In a city that has operated for years with a deficit, Leary said he would never be able to fund public outreach, even though it is mandated by the EPA, without the money from Adopt-A-Waterway. The funds go directly to Leary’s office, so he decides what to do with them. A portion is awarded to local marine programs such as the Aquarium of the Pacific and Windows-On-Our-Waters, whose focus is on environmental education.
Actual stormwater cleanup technologies cost over a million dollars, Leary said, so this type of capital expenditure is not a feasible use of Long Beach’s Adopt-A-Waterway money. Although the city had hoped the program would generate more money than it has, Leary believes that changes in business conditions have hindered the program from reaching its potential. Currently there are 25 to 30 Adopt-A-Waterway signs posted on main roads throughout Long Beach. The goal is to have 89 sponsored signs.
"What if we could build brands, sell products and clean up the environment all at the same time?" is the question Polizzotto asks the businesses that he solicits to participate in the program. Typically these three aspects of business –marketing, sales, and, environmental responsibility– are handled by separate departments within a company. Polizzotto proposes that an Adopt-A-Waterway sponsorship cover all of these bases in one package.
John Curry, East Coast public affairs director for British Petroleum, said the company’s participation in Baltimore’s Adopt- A-Waterway program was an easy choice to make since environmental education is one of BP’s top priorities. "It is well worth our investment," Curry said.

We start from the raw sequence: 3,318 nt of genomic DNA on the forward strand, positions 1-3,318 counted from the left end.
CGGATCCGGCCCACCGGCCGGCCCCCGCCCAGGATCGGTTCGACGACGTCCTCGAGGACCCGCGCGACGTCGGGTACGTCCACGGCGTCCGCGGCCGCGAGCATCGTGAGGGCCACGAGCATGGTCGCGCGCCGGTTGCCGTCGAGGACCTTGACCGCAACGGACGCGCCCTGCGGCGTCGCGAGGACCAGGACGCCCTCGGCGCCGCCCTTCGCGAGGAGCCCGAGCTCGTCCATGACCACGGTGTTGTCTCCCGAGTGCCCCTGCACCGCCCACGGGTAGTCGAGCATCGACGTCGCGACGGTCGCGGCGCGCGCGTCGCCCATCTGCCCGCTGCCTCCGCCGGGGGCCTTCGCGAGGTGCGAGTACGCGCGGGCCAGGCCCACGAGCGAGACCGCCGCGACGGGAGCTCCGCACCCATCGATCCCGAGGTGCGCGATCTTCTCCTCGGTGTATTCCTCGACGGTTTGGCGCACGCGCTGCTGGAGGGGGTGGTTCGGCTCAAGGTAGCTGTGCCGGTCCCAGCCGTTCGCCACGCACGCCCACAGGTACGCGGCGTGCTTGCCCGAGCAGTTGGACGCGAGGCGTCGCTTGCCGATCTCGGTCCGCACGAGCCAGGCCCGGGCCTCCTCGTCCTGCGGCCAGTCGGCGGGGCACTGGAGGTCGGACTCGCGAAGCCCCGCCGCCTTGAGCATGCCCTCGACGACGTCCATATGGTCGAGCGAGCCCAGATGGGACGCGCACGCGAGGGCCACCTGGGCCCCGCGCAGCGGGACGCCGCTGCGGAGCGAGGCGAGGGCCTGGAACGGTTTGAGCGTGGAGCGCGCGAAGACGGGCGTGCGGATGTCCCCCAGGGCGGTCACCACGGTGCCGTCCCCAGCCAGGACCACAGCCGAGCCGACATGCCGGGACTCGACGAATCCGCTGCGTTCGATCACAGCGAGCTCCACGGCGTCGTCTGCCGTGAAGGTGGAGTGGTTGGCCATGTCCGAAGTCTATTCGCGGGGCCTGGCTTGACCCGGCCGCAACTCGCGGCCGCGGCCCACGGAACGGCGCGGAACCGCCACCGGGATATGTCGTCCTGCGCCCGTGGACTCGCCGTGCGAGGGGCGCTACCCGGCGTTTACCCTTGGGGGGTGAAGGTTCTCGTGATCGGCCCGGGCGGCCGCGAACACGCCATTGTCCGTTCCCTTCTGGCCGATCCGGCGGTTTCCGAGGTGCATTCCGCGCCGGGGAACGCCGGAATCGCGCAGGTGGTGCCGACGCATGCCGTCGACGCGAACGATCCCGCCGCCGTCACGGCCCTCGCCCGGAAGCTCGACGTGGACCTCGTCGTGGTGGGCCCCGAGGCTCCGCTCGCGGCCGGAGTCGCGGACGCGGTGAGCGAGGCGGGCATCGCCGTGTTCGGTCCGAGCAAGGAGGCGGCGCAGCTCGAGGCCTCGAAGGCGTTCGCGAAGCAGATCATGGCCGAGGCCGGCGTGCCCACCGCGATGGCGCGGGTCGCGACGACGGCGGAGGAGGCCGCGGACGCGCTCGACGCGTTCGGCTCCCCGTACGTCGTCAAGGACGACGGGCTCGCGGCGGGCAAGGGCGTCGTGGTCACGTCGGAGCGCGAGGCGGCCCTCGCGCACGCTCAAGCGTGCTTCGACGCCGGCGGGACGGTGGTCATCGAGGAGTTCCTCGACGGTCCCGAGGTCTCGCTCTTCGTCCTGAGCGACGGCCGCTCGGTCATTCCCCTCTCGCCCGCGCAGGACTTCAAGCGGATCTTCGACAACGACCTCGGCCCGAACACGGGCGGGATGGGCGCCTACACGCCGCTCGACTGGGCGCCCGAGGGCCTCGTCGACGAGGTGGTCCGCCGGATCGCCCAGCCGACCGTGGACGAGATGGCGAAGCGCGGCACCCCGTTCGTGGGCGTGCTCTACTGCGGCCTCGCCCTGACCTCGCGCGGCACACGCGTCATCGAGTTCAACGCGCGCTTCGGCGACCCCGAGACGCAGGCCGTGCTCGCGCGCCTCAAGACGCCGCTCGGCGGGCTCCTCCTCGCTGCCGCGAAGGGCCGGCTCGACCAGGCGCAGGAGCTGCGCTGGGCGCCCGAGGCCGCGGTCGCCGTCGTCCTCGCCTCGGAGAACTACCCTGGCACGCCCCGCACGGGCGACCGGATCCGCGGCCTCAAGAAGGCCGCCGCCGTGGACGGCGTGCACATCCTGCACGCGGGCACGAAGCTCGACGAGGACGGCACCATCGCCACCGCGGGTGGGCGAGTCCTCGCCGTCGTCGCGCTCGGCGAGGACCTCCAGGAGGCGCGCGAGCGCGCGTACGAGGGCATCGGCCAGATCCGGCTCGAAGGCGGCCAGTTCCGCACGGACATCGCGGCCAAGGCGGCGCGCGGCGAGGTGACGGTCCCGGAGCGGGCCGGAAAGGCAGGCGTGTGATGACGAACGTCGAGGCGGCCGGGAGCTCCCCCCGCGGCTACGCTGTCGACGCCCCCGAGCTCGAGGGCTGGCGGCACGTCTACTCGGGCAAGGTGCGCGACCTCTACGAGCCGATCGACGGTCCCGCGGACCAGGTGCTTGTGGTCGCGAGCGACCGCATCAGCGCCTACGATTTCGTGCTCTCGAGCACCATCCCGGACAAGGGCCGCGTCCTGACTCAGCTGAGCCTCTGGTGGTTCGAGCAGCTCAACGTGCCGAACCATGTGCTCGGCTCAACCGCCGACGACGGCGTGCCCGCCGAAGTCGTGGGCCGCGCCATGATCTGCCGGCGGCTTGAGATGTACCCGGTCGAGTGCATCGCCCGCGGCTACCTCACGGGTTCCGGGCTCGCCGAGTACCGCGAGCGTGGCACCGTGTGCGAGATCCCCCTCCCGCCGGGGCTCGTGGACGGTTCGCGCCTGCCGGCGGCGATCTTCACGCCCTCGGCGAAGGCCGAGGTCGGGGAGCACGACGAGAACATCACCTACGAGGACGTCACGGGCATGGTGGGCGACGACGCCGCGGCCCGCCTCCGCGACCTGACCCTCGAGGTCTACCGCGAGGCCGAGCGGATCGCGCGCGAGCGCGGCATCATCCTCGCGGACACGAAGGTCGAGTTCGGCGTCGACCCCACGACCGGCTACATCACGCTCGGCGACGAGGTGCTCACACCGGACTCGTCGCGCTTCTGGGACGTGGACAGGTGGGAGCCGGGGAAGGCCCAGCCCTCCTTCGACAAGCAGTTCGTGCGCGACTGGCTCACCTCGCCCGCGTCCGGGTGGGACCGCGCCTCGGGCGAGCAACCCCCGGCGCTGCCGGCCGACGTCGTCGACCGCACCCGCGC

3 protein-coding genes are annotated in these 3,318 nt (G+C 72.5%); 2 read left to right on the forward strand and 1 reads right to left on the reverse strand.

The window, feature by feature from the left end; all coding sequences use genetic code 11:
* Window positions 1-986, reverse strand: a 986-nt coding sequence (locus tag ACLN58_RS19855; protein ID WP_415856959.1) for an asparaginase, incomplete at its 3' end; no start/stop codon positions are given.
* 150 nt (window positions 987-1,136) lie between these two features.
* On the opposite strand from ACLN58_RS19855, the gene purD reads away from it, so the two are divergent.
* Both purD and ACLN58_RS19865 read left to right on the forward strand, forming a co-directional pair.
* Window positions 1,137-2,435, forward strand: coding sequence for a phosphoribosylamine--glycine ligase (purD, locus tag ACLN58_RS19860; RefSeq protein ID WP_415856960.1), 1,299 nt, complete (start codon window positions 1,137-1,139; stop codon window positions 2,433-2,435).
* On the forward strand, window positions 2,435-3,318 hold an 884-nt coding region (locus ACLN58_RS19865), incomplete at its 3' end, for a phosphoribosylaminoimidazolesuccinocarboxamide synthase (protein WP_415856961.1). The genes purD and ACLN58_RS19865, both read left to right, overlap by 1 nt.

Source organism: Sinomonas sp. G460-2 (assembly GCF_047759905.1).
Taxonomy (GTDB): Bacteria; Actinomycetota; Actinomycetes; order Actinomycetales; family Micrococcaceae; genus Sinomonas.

Boeing, Comcast, Royal Caribbean Cruise Line, and the Publix supermarket chain are some of the corporations that have signed on with Adopt-A-Waterway in places such as Miami, New York, Baltimore, and several California cities. Polizzotto is expecting Detroit, Cleveland, Chicago, and the states of Massachusetts and New Jersey to soon be added to his list of government clients.
Adopt-A-Waterway represents a natural progression for Polizzotto. While practically growing up on a surfboard in California, Polizzotto became personally aware of water pollution when he and his surfing buddies suffered chronic ear and bronchial infections that were attributed to constant exposure to polluted water. His passion for the water sent him on a mission to clean it up. "I always wanted to do something to make it better," he said.
Realizing that storm drain water was a major cause of unhealthy waterways, Polizzotto launched Zero Discharge, a method of cleaning urban and stormwater runoff before it enters storm drain systems. The company grew to 150 employees, who maintained 3,500 catch basins that were installed in the streets leading to storm drains. Stormwater was captured in the basins, transported to a purification facility, pre-treated to destroy toxins, and then discharged into the sewer system.
Polizzotto sold Zero Discharge four years ago when he saw another business opportunity developing. After attending stormwater committee meetings and talking to many city government officials in California, he learned that, while local governments knew what pollution prevention systems were needed to clean up their waterways, they lacked adequate funding to implement them. Polizzotto explored how this funding could be provided without hurting taxpayers, and Adopt-A-Waterway was born.
In a world where business, government, and the environment are thought to mix like oil and water, Polizzotto is proving the notion to be wrong.
Carol Ferrie is a program coordinator for PERC and a free-lance writer in Bozeman, MT. Paul Polizzotto can be reached at firstname.lastname@example.org.